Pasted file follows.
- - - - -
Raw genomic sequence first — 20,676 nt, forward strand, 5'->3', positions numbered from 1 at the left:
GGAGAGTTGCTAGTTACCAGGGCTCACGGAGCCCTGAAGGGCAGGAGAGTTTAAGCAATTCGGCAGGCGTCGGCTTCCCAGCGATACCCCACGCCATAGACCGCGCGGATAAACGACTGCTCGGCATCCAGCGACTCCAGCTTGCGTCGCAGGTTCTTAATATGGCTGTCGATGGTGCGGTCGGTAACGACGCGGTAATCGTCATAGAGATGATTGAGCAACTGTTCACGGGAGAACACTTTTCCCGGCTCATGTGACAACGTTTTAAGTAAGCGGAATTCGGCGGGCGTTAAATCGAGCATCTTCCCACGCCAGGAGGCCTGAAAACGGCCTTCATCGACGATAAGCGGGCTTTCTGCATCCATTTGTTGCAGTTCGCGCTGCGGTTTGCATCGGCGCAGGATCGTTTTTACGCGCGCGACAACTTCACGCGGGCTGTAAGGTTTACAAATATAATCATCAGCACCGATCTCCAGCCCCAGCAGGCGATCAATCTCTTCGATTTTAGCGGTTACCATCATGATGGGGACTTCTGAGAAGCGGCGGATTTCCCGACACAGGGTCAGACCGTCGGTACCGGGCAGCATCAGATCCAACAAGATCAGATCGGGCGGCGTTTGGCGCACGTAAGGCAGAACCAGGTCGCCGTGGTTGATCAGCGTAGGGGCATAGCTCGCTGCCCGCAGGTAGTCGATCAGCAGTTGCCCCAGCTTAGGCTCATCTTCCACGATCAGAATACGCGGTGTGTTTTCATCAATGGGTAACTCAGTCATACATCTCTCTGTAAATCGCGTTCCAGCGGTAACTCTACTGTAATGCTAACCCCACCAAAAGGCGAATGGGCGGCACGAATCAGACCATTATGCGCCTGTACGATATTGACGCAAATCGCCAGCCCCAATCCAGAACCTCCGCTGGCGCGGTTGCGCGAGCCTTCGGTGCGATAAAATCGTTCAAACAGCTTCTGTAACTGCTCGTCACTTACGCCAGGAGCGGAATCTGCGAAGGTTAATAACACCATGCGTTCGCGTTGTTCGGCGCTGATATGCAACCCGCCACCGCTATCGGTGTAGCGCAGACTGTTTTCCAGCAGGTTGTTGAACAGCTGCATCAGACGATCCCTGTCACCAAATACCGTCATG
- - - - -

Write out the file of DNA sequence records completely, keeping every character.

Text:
Raw genomic sequence first — 20,676 nt, forward strand, 5'->3', positions numbered from 1 at the left:
GGAGAGTTGCTAGTTACCAGGGCTCACGGAGCCCTGAAGGGCAGGAGAGTTTAAGCAATTCGGCAGGCGTCGGCTTCCCAGCGATACCCCACGCCATAGACCGCGCGGATAAACGACTGCTCGGCATCCAGCGACTCCAGCTTGCGTCGCAGGTTCTTAATATGGCTGTCGATGGTGCGGTCGGTAACGACGCGGTAATCGTCATAGAGATGATTGAGCAACTGTTCACGGGAGAACACTTTTCCCGGCTCATGTGACAACGTTTTAAGTAAGCGGAATTCGGCGGGCGTTAAATCGAGCATCTTCCCACGCCAGGAGGCCTGAAAACGGCCTTCATCGACGATAAGCGGGCTTTCTGCATCCATTTGTTGCAGTTCGCGCTGCGGTTTGCATCGGCGCAGGATCGTTTTTACGCGCGCGACAACTTCACGCGGGCTGTAAGGTTTACAAATATAATCATCAGCACCGATCTCCAGCCCCAGCAGGCGATCAATCTCTTCGATTTTAGCGGTTACCATCATGATGGGGACTTCTGAGAAGCGGCGGATTTCCCGACACAGGGTCAGACCGTCGGTACCGGGCAGCATCAGATCCAACAAGATCAGATCGGGCGGCGTTTGGCGCACGTAAGGCAGAACCAGGTCGCCGTGGTTGATCAGCGTAGGGGCATAGCTCGCTGCCCGCAGGTAGTCGATCAGCAGTTGCCCCAGCTTAGGCTCATCTTCCACGATCAGAATACGCGGTGTGTTTTCATCAATGGGTAACTCAGTCATACATCTCTCTGTAAATCGCGTTCCAGCGGTAACTCTACTGTAATGCTAACCCCACCAAAAGGCGAATGGGCGGCACGAATCAGACCATTATGCGCCTGTACGATATTGACGCAAATCGCCAGCCCCAATCCAGAACCTCCGCTGGCGCGGTTGCGCGAGCCTTCGGTGCGATAAAATCGTTCAAACAGCTTCTGTAACTGCTCGTCACTTACGCCAGGAGCGGAATCTGCGAAGGTTAATAACACCATGCGTTCGCGTTGTTCGGCGCTGATATGCAACCCGCCACCGCTATCGGTGTAGCGCAGACTGTTTTCCAGCAGGTTGTTGAACAGCTGCATCAGACGATCCCTGTCACCAAATACCGTCATG